Nigeria eyes $98m in 6 months from airline ticket charges

Murtala Muhammed International Airport, Lagos, Nigeria. Photo : RR

Addis Abeba (ADV) – Nigerian Civil Aviation Authority (NCAA) officials have announced that between August and December 2018, the outfit could double the US$49.2 million it has earned from charges on ticket sales.

NCAA’s boss, Capt. Muktar Usman, said that $16.98million (about N6.11 billion) was nested from the international airlines while N9.16 billion was roped in from local airlines.

The five percent TSC is the charges levied on passengers and collected in trust by the airlines for remittance to the government to ensure facilitation at the airports, Usman said Sunday.

He explained that air travel demand as projected by the International Air Transport Association (IATA) would continue to grow with more connectivity.

As the second position in Africa in the July 2018 passenger traffic, Nigeria recorded a 6.8 percent increase, and this could be surpassed with direct link connectivity within the continent, he said.

There is a projection that aviation in Africa is growing and the rate of growth is one of the highest in the world. We lack that internal connectivity within the African region.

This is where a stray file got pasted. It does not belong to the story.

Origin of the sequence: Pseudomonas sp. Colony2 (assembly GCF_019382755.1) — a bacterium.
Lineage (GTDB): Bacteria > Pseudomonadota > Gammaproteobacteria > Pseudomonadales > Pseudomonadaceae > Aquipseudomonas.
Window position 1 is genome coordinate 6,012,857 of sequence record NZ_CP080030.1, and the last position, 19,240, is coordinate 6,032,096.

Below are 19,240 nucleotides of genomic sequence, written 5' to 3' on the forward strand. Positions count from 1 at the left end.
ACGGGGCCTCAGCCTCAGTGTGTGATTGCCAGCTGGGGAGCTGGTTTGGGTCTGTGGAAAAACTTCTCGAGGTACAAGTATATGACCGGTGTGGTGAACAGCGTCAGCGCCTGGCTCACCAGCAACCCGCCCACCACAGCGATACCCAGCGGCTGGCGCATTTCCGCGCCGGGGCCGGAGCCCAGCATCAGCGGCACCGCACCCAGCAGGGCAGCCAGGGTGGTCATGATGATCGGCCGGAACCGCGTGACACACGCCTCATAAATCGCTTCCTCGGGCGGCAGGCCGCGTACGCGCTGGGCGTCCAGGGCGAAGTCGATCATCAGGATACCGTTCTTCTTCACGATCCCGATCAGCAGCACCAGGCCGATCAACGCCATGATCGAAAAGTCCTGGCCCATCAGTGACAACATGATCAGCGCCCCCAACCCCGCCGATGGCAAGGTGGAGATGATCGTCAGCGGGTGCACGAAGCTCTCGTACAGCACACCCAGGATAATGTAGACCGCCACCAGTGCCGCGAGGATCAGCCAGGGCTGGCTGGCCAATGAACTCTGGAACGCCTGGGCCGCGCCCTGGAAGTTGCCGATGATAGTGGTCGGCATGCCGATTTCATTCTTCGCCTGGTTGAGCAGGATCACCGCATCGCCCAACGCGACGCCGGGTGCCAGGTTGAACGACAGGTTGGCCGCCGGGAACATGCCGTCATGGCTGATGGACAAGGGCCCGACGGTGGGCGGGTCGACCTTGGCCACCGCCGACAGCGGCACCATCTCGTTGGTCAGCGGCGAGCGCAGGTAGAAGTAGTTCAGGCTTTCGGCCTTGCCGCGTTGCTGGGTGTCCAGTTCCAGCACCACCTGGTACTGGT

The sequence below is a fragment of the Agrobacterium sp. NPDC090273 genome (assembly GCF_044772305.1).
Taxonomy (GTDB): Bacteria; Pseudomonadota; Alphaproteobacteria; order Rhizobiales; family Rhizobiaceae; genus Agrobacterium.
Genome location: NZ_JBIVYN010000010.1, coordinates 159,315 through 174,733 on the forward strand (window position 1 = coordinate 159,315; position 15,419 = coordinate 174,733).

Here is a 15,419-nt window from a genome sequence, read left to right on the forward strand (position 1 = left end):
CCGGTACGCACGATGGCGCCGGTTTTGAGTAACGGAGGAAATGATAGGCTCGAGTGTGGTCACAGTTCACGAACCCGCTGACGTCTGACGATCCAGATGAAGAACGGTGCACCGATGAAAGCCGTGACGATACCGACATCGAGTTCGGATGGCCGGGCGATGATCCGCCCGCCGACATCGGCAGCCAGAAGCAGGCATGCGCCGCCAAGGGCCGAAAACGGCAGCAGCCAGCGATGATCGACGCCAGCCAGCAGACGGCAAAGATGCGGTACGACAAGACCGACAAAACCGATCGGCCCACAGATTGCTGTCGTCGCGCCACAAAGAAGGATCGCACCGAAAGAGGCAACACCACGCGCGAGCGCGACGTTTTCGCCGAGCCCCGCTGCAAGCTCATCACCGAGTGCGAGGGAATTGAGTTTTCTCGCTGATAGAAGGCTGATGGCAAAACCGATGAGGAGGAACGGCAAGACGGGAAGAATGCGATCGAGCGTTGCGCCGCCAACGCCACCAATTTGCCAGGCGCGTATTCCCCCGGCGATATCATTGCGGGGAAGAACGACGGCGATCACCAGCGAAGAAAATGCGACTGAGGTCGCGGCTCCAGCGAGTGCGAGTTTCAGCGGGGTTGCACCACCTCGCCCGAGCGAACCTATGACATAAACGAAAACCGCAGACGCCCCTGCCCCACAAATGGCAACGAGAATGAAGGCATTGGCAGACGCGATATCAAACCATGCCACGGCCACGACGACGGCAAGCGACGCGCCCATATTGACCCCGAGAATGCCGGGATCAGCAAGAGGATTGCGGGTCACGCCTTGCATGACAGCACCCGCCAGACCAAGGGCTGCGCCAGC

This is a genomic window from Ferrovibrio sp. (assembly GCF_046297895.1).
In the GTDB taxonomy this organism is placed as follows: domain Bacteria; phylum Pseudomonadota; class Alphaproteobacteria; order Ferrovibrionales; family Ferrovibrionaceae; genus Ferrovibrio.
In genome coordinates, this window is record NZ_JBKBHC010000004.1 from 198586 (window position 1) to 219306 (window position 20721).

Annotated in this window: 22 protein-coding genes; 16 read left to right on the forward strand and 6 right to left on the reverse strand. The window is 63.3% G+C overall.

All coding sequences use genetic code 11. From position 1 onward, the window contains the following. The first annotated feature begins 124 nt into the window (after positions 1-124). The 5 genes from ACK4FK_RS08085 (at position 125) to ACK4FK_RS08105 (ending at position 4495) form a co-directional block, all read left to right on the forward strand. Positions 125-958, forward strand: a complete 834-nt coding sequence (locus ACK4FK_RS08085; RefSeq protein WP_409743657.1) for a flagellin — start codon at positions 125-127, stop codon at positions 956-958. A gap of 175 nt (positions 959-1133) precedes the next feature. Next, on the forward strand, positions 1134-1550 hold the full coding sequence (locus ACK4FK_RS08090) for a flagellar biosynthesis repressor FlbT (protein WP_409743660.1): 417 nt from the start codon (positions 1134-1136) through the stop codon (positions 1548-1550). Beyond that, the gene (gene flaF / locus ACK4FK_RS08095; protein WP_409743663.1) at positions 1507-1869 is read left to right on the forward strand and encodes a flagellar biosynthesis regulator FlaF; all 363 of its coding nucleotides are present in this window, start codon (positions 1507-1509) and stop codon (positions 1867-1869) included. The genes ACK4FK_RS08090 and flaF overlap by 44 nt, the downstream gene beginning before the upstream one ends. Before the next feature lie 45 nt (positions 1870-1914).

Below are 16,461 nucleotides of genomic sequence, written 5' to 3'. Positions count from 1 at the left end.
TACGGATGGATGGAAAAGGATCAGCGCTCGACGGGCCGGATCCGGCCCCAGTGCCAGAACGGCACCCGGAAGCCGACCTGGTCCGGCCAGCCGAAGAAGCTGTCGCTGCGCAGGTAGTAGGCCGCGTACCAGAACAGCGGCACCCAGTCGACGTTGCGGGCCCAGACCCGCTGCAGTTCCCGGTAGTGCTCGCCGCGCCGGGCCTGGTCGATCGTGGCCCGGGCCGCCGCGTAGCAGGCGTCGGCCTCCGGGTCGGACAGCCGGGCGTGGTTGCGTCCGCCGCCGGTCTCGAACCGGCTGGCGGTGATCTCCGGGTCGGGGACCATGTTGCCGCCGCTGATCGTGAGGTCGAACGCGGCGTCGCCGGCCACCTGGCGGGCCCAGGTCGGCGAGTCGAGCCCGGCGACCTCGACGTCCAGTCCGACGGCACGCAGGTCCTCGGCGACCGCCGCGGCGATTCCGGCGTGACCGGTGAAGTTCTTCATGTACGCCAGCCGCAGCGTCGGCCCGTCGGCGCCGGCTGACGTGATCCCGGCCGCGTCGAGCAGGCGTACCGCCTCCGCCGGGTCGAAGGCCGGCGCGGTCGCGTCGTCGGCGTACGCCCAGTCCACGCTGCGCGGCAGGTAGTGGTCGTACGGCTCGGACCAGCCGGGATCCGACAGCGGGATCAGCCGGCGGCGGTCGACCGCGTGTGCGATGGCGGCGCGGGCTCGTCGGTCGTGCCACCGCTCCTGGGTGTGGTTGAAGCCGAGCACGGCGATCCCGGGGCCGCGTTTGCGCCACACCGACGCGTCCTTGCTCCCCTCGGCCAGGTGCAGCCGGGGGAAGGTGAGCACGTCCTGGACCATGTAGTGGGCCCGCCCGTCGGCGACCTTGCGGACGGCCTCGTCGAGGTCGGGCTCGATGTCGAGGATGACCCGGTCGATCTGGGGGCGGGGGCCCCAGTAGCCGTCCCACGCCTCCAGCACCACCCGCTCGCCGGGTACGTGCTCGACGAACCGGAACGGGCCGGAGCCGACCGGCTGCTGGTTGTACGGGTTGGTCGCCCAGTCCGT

“Once those sectors are developed, Africa can witness an increase in the movements for example, if you want to go to Niger as of today, you hardly have any direct link even though airlines have been designated,” media reports quoted him as saying.

He further explained that there had been an increase in travel activities since the country came out of recession and that there would be further increase before the end of the year.

“Yes certainly, passenger traffic is going up, do not forget that we came out of recession, but during the recession, so many things happened.

“Now that the economy is out of the recession a lot of commercial activities are taking place, so people are being more empowered which is being reflected in the movement of passengers,” he concluded.

© Bur-csa – Tamba Jean-Matthew III – ADV